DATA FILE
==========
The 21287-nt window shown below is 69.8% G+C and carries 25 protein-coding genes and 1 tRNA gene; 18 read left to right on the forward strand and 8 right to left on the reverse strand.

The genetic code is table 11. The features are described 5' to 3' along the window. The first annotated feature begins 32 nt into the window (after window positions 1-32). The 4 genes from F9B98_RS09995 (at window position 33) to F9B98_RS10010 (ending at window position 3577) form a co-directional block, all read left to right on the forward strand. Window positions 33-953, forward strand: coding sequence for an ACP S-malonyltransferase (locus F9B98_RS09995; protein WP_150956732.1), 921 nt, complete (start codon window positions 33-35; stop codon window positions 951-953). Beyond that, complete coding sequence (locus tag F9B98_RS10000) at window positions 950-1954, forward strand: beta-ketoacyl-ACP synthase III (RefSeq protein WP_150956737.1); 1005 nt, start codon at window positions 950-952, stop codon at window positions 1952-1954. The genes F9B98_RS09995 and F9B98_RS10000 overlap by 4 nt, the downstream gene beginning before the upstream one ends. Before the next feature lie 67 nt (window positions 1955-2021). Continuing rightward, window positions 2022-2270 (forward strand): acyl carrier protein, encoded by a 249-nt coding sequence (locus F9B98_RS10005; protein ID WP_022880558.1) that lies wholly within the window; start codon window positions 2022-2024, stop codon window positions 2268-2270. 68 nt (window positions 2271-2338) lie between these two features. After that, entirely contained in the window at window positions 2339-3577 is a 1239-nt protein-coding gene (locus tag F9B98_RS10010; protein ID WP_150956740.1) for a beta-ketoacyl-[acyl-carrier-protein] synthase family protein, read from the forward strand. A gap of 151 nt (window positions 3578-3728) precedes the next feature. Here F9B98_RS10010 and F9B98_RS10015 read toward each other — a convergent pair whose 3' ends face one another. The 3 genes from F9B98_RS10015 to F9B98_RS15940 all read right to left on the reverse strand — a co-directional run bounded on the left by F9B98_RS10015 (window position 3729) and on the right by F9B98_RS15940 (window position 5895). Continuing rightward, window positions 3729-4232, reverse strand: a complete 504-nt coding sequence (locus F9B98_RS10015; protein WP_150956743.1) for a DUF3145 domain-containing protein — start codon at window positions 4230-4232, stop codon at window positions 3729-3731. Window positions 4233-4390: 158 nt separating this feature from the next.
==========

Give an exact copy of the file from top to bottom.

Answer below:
The 21287-nt window shown below is 69.8% G+C and carries 25 protein-coding genes and 1 tRNA gene; 18 read left to right on the forward strand and 8 right to left on the reverse strand.

The genetic code is table 11. The features are described 5' to 3' along the window. The first annotated feature begins 32 nt into the window (after window positions 1-32). The 4 genes from F9B98_RS09995 (at window position 33) to F9B98_RS10010 (ending at window position 3577) form a co-directional block, all read left to right on the forward strand. Window positions 33-953, forward strand: coding sequence for an ACP S-malonyltransferase (locus F9B98_RS09995; protein WP_150956732.1), 921 nt, complete (start codon window positions 33-35; stop codon window positions 951-953). Beyond that, complete coding sequence (locus tag F9B98_RS10000) at window positions 950-1954, forward strand: beta-ketoacyl-ACP synthase III (RefSeq protein WP_150956737.1); 1005 nt, start codon at window positions 950-952, stop codon at window positions 1952-1954. The genes F9B98_RS09995 and F9B98_RS10000 overlap by 4 nt, the downstream gene beginning before the upstream one ends. Before the next feature lie 67 nt (window positions 1955-2021). Continuing rightward, window positions 2022-2270 (forward strand): acyl carrier protein, encoded by a 249-nt coding sequence (locus F9B98_RS10005; protein ID WP_022880558.1) that lies wholly within the window; start codon window positions 2022-2024, stop codon window positions 2268-2270. 68 nt (window positions 2271-2338) lie between these two features. After that, entirely contained in the window at window positions 2339-3577 is a 1239-nt protein-coding gene (locus tag F9B98_RS10010; protein ID WP_150956740.1) for a beta-ketoacyl-[acyl-carrier-protein] synthase family protein, read from the forward strand. A gap of 151 nt (window positions 3578-3728) precedes the next feature. Here F9B98_RS10010 and F9B98_RS10015 read toward each other — a convergent pair whose 3' ends face one another. The 3 genes from F9B98_RS10015 to F9B98_RS15940 all read right to left on the reverse strand — a co-directional run bounded on the left by F9B98_RS10015 (window position 3729) and on the right by F9B98_RS15940 (window position 5895). Continuing rightward, window positions 3729-4232, reverse strand: a complete 504-nt coding sequence (locus F9B98_RS10015; protein WP_150956743.1) for a DUF3145 domain-containing protein — start codon at window positions 4230-4232, stop codon at window positions 3729-3731. Window positions 4233-4390: 158 nt separating this feature from the next.